This is a small “disaster” summary on how one small mistake in an email setup lead to a company wide email outage and several entries on spam lists.
Consider the following scenario: small company, few imap accounts, one domain (we call worksfine.com) and one catchall/forward domain (we call fluky.com).
Some day, fluky.com is down again, so the forwards are temporarily not working. Terrified by that, the company calls another “admin”, as the usual guy is on vacation or otherwise unavailable.
The admin sees the problem in the imap accounts, which are tied to worksfine.com, not the real reason that fluky.com forwards are currently simply not forwarding. So he switches the accounts on a few computers from imap to pop3 (fetch and delete from server). Of course the problem persists, but magically vanishes after a while. Yeah, you guessed it, fluky.com is up again and delivering the mails which accumulated during the downtime.
Now comes the interesting part. On of the workers on a changed workstation sends an email, with a 10mb attachement. The workstation is using a nice MS product, sends the mail fine but fails to move it to the sent folder and puts it back into the send queue for a retry. I cannot exactly explain why this has happened, as I did not yet have time to inspect the machine. From what I know I guess, that the sent folder was still the imap account, but the mail server addresses for pop are different so the ssl certificates did not match and the move failed. Or some even simpler reason. ( insert Murphy’s Law here)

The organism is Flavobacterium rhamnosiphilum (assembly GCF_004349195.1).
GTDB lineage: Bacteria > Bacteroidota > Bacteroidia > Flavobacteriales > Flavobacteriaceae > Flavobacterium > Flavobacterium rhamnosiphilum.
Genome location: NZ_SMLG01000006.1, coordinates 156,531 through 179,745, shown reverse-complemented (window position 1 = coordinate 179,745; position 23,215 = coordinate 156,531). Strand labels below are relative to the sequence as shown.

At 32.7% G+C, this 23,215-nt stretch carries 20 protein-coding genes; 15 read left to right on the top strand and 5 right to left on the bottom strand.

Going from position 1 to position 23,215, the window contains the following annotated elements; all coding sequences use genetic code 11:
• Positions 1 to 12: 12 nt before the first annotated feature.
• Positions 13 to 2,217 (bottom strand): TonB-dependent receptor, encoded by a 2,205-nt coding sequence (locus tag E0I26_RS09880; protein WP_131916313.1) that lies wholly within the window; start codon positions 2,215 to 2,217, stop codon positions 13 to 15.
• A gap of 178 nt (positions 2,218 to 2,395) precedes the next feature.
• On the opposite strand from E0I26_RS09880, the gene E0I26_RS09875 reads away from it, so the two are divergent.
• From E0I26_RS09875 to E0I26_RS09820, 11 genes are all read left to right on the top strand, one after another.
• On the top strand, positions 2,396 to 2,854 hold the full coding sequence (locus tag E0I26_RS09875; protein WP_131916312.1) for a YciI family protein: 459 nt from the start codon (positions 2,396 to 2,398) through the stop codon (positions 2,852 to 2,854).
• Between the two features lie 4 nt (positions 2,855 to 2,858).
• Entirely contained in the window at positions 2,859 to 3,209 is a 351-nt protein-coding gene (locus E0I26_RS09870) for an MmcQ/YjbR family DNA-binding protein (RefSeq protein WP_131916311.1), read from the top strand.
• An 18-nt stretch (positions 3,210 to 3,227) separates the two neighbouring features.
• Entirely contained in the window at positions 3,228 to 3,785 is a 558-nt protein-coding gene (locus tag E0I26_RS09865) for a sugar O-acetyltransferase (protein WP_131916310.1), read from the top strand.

Luckily, that email was addressed to the whole company and a handful of customers. So after a few minutes the DOS “attack” on the own company was successful. Also a few customers were slightly upset and the address did end up on the blacklist filters on mail appliances and mail providers used by the customers.
- murphy’s law, hanlon’s razor, etc
- use remote access software and set it up in advance. (the initial analysis was via phone, to a non native speaker in a different country, using a different language version of the OS and was not technically skilled)
- deny any unwanted access or usage if somehow possible
- provide a summary of the systems and how they interoperate in case extra personal is brought into the company without prior notice. And put a big DO NOT list on it
- don’t panic 😉